An earthquake measuring four on the Richter scale hit the west of Greece yesterday morning but that was nothing compared with the reverberations felt around the country after their footballers’ last-gasp World Cup triumph the night before.
There were celebrations in Athens’ Omonia Square and a message of congratulations from the Prime Minister, Antonis Samaras, after his namesake, the Celtic striker Georgios, had given the country at the epicentre of Europe’s financial crisis something to celebrate.
“We really hope we can make the people happy back home,” said Samaras, having converted the injury-time penalty against Ivory Coast that put Greece into the knockout stages of the World Cup for the first time.
In some ways, this Greek success recalls their unanticipated triumph at Euro 2004, when Otto Rehhagel’s side ended up champions with superb defending, deadly set pieces and a definite dalliance with Lady Luck.
Fernando Santos’s side had their backs to the wall in Fortaleza, where they began their final group game bottom. Beaten 3-0 by Colombia in their first match, they had looked set for further disappointment against Japan after losing Kostas Mitroglou to injury and captain Kostas Katsouranis to a red card before half-time only to earn a goalless draw.
There was more of the same on Tuesday when they lost two more players – midfield mastermind Panagiotis Kone and goalkeeper Orestis Karnezis – inside 23 minutes yet went on to produce arguably their best display in a decade.
The grizzled 37-year-old midfielder Georgios Karagounis – one of two survivors of Euro 2004 – summed up this defiance as he rolled back the years with a typically dynamic display. “We were the better team throughout the 90 minutes and when you win right at the end, it makes it ever sweeter,” said a player released by Fulham in May. “We got what we deserved and we have made all Greeks proud.” He added somewhat lyrically that “the heart of the Greeks helps us play against the odds”.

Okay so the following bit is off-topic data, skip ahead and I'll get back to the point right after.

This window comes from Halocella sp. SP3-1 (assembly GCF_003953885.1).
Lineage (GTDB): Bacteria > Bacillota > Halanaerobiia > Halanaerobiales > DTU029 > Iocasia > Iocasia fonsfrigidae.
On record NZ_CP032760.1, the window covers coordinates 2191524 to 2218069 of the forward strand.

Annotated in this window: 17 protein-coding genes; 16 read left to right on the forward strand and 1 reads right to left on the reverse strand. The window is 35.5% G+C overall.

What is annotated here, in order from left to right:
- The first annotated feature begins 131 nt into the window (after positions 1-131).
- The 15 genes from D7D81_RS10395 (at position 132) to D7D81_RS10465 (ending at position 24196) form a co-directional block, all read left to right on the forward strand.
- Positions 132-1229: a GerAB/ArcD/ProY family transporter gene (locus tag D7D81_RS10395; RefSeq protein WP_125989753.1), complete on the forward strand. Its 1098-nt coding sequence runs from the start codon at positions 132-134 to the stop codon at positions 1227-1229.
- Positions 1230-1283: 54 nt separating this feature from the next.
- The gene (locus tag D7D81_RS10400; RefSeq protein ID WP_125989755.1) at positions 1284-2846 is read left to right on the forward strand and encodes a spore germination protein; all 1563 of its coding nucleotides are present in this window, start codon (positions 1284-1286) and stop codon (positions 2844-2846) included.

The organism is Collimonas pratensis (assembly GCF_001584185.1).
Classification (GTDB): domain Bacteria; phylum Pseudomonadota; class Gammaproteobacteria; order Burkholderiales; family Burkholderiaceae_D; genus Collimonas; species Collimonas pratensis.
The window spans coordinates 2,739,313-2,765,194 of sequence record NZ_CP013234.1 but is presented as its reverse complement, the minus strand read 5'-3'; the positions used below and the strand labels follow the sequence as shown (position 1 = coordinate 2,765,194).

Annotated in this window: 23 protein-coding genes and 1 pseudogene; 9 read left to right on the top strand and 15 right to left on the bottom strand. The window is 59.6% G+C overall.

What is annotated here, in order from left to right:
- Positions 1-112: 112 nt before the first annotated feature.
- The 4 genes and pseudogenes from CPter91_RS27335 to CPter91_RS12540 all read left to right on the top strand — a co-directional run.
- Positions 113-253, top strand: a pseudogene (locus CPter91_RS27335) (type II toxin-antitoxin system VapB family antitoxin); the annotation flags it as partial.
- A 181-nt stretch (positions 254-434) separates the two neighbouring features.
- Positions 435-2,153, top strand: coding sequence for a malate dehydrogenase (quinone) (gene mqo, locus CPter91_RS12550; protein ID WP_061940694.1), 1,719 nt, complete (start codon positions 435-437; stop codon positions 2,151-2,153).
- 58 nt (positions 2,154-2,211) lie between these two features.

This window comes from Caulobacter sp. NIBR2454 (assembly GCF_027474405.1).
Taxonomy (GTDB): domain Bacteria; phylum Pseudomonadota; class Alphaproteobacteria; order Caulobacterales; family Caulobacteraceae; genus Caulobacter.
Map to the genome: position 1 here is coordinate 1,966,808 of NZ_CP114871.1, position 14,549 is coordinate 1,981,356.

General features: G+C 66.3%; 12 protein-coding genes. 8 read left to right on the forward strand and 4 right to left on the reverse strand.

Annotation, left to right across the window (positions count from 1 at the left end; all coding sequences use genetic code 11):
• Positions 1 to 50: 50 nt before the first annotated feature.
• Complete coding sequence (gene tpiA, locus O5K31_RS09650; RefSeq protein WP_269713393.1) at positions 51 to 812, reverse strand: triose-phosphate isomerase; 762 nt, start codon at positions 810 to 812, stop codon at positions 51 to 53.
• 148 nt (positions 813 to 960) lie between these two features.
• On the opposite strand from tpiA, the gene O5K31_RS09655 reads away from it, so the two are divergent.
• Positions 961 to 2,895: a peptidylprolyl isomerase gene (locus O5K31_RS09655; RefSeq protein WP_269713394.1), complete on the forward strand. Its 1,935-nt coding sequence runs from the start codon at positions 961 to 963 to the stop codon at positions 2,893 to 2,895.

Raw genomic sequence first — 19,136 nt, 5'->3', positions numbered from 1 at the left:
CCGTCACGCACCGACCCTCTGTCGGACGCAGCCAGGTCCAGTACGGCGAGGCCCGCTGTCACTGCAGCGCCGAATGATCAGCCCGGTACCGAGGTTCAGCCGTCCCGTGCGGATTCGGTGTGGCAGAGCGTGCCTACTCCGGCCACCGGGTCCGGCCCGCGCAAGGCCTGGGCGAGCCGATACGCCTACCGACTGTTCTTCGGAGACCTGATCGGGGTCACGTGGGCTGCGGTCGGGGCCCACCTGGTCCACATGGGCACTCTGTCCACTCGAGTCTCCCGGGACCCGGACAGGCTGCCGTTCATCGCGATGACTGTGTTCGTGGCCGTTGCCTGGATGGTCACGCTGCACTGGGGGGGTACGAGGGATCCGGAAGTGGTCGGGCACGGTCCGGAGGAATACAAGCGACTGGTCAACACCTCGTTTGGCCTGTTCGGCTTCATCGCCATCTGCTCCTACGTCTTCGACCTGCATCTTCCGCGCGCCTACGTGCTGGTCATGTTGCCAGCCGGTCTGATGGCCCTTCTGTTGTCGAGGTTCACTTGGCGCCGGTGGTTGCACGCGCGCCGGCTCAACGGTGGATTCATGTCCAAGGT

In 2004, Greece were kings of the 1-0 win but against Didier Drogba and Co what really caught the eye was their attacking play. Greece had only scored in one of eight previous World Cup games but they counter-attacked brilliantly against Ivory Coast. Indeed, Jose Cholevas came close to scoring one of the goals of the tournament on an electric breakaway that ended with him smashing a shot against the crossbar.
It was a tactical triumph for Santos. “We thought it would be a good idea to play with three highly mobile strikers up front,” he explained. Samaras had not scored for Greece for two years but he shone in a deep, false nine role and his conversion of the climactic penalty was ice-cool.
Next they face Costa Rica in Recife on Sunday but Euro 2004 veteran Stelios Giannakopoulos, at home in Athens, is not looking ahead. “Already it is a big achievement for Greece to qualify. Whatever happens they are going to enjoy themselves and whatever happens we’ll take it.”
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